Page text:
Definition of Monologue
Monologue comes from the Greek words monos, which means “alone,” and logos, which means “speech.” It is a literary device this is the speech or verbal presentation given with the aid of a unmarried character in an effort to specific his or her collection of thoughts and ideas aloud. Often such a individual speaks without delay to target audience, or to another man or woman. Monologues are discovered in dramatic medium like movies and plays, and also in non-dramatic medium like poetry.

Types of Monologue
There are two sorts of monologue:

Interior Monologue
In indoors monologue, a person externalizes his mind, in order that the target audience can experience his internal thoughts. Often found in plays, movies, and novels, this technique is additionally called a “movement of awareness.” Internal monologue can bebroken similarly into two categories: direct and indirect. In an immediate indoors monologue, an writer does not show his presence, and at once exhibits his person. In an indirect indoors monologue, an writer seems as a commentator, guide, presenter, and selector.

Dramatic Monologue
In this type of monologue, a person speaks to the silent listener. This kind has theatrical qualities, hence, it is known as dramatic monologue, and is often utilized in poetry.

Difference Between a Monologue and a Soliloquy
Monologue and soliloquy are similar, as each are speeches presented by means of a unmarried person. But a primary distinction among them is that, in monologue, the speaker exhibits his mind to the target market, or to another person; whereas in a soliloquy, the speaker expresses his mind to himself, and it does now not involve some other characters.

Examples of Monologue in Literature
Example #1: The Love Song of J. Alfred Prufrock (By T. S. Eliot)
“And indeed there can be time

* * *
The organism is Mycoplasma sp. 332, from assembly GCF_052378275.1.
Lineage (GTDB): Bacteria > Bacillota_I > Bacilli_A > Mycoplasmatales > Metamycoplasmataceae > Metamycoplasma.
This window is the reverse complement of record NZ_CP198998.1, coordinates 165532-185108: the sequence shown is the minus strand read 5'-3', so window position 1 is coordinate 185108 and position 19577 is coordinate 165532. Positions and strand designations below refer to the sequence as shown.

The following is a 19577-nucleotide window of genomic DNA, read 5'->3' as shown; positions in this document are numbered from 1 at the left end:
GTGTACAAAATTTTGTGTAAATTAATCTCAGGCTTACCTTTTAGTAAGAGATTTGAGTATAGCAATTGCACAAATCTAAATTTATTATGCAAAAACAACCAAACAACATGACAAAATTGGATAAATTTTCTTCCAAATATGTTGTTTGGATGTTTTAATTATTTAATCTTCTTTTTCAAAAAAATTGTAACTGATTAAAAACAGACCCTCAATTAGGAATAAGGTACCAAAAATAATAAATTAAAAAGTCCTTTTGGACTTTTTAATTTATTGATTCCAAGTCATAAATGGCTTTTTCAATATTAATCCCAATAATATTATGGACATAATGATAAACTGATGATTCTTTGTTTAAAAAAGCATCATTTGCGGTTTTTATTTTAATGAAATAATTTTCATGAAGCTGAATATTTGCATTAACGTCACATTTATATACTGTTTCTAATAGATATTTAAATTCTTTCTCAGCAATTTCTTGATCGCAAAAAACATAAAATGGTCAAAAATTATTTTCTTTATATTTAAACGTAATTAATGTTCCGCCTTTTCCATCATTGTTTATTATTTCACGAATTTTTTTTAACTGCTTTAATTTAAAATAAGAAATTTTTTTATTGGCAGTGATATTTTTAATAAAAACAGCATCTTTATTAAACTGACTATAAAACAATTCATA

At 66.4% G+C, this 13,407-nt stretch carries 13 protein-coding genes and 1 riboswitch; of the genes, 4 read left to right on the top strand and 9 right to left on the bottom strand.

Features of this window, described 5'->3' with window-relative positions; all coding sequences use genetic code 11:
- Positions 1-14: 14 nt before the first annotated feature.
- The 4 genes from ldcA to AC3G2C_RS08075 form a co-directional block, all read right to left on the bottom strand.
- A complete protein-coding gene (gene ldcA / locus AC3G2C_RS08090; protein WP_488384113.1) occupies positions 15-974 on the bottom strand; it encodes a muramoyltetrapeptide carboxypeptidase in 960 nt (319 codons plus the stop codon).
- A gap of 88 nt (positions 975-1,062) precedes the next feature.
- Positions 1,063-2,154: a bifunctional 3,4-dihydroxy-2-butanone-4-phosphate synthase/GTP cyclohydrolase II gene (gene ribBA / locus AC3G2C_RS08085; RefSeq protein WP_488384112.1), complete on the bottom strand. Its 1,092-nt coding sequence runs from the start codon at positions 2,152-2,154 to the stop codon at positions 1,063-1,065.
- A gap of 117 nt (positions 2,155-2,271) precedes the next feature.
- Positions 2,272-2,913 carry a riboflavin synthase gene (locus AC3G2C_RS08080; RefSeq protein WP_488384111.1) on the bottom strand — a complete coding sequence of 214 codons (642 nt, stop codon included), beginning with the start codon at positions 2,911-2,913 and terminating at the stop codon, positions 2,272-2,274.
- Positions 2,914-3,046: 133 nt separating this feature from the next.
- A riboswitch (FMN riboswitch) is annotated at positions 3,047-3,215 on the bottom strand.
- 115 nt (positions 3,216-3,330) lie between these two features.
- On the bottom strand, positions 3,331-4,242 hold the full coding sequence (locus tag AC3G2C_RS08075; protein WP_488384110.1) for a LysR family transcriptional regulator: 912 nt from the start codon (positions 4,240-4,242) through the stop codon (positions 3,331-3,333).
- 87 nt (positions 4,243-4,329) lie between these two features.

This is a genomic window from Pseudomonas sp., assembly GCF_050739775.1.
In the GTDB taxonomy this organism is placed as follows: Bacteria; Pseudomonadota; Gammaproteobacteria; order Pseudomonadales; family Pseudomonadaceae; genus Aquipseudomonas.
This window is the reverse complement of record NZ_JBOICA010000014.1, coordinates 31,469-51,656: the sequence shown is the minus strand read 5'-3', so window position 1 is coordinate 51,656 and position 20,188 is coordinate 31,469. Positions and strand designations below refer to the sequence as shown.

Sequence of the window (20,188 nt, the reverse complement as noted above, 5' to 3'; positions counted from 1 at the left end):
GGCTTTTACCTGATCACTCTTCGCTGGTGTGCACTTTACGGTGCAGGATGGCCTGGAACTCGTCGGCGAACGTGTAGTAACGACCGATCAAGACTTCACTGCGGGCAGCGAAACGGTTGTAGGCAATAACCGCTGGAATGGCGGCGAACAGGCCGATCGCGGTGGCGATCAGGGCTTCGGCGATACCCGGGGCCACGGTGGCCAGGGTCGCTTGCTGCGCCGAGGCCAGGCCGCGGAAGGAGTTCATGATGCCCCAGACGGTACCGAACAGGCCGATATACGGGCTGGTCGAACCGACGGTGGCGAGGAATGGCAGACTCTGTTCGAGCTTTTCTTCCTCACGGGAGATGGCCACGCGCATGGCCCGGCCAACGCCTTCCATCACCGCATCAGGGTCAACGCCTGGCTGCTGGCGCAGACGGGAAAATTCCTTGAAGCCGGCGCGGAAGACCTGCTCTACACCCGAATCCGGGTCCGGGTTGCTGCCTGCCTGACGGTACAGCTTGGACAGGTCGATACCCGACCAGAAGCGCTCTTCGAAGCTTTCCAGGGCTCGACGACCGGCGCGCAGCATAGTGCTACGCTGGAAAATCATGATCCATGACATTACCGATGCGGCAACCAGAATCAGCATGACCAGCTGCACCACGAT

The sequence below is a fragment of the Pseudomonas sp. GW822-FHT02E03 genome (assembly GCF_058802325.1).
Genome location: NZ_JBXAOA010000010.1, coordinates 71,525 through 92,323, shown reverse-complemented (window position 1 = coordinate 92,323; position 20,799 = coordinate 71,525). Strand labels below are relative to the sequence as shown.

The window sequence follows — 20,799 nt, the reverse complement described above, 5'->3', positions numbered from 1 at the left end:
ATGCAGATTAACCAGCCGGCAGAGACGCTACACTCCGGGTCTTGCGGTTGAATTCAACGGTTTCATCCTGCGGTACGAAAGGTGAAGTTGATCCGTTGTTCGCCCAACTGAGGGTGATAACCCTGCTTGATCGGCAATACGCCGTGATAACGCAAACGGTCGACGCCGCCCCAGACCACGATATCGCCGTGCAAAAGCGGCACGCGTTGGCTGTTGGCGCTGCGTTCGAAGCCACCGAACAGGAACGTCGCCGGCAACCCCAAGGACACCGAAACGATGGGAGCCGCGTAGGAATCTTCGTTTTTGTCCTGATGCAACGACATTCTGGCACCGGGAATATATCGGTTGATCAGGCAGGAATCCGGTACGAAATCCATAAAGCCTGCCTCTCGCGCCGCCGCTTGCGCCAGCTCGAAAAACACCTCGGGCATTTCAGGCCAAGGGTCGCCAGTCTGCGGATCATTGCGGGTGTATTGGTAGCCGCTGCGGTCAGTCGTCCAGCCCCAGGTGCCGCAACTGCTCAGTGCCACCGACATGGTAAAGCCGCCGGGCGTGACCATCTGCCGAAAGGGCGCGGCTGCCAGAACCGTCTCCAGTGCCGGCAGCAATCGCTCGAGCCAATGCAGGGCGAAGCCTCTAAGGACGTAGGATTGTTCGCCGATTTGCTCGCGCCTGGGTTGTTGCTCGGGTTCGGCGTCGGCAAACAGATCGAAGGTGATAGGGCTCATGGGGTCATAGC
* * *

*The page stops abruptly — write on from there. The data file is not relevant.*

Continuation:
To wonder, ‘Do I dare?’ and, ‘Do I dare?’
Time to show back and descend the stair,
With a bald spot in the middle of my hair …
In a minute there is time
For choices and revisions which a minute will reverse.'”

This whole poem is written inside the form of a dramatic monologue, in which the poet is attempting to explore the reasons of ache and struggling of an insecure young man who's confused about whether or not or no longer he should attend a party. Eliot well-knownshows his mind to the target market approximately how Prufrock feels that, if he goes to the party, it'd disturb the entire universe.

Example #2: My Last Duchess (By Robert Browning)
“Even had you skill
In speech—(which I have no longer)—to make your will
Quite clear to such an one, and say, ‘Just this
Or that during you disgusts me; right here you miss,
Or there exceed the mark’ — and if she let
Herself be lessoned so, nor it seems that set
Her wits to yours, forsooth, and made excuse,
—E’en then could be a few stooping …”

This poem also provides an instance of a dramatic monologue, as it has a theatrical high-quality wherein the poet expresses his viewpoint thru the speech of his character. The unmarried speaker is addressing the servant of a count.

Example #3: Romeo and Juliet (By ­­­­­­­­­­­­­­­­­­­­ William Shakespeare)
“But soft, what light thru yonder window breaks?
It is the east and Juliet is the sun!
Arise, fair sun, and kill the green with envy moon,
Who is already sick and light with grief …
O that I were a glove upon that hand,
That I would possibly contact that cheek!”

This is a well-known balcony scene wherein Romeo hides inside the garden of the Capulet family, and waits for a glimpse of his loved Juliet. When she comes out on the balcony, Romeo makes use of monologue, sharing his mind with the target market.

Example #4: Mrs. Dalloway (By­­­­­­­­­­­­­­­­­­­ Virginia Woolf)
In her novel, Mrs. Dalloway, Virginia Woolf has offered her characters by way of the use of the technique of move of cognizance, or indoors monologue. The recognition of characters movements backward and forward. Woolf has molded and formed their personalities at crucial moments via interior monologue. Her precise deployment of this approach consists of authorial interjections to offer guidance to the readers and give form to the narrative.

Function of Monologue
The motive of writing in monologue is to deliver an concept or viewpoint thru words. However, on occasion we word a tricky a part of a writer’s expression, as the critiques of speaker and creator do no longer match, due to the fact he attempts to persuade the target audience, and won't tell the exact reality. It permits readers to move from one man or woman to another, and to have insight into their imaginations. A monologue serves as a fundamental source via which writers express their feelings and mind.
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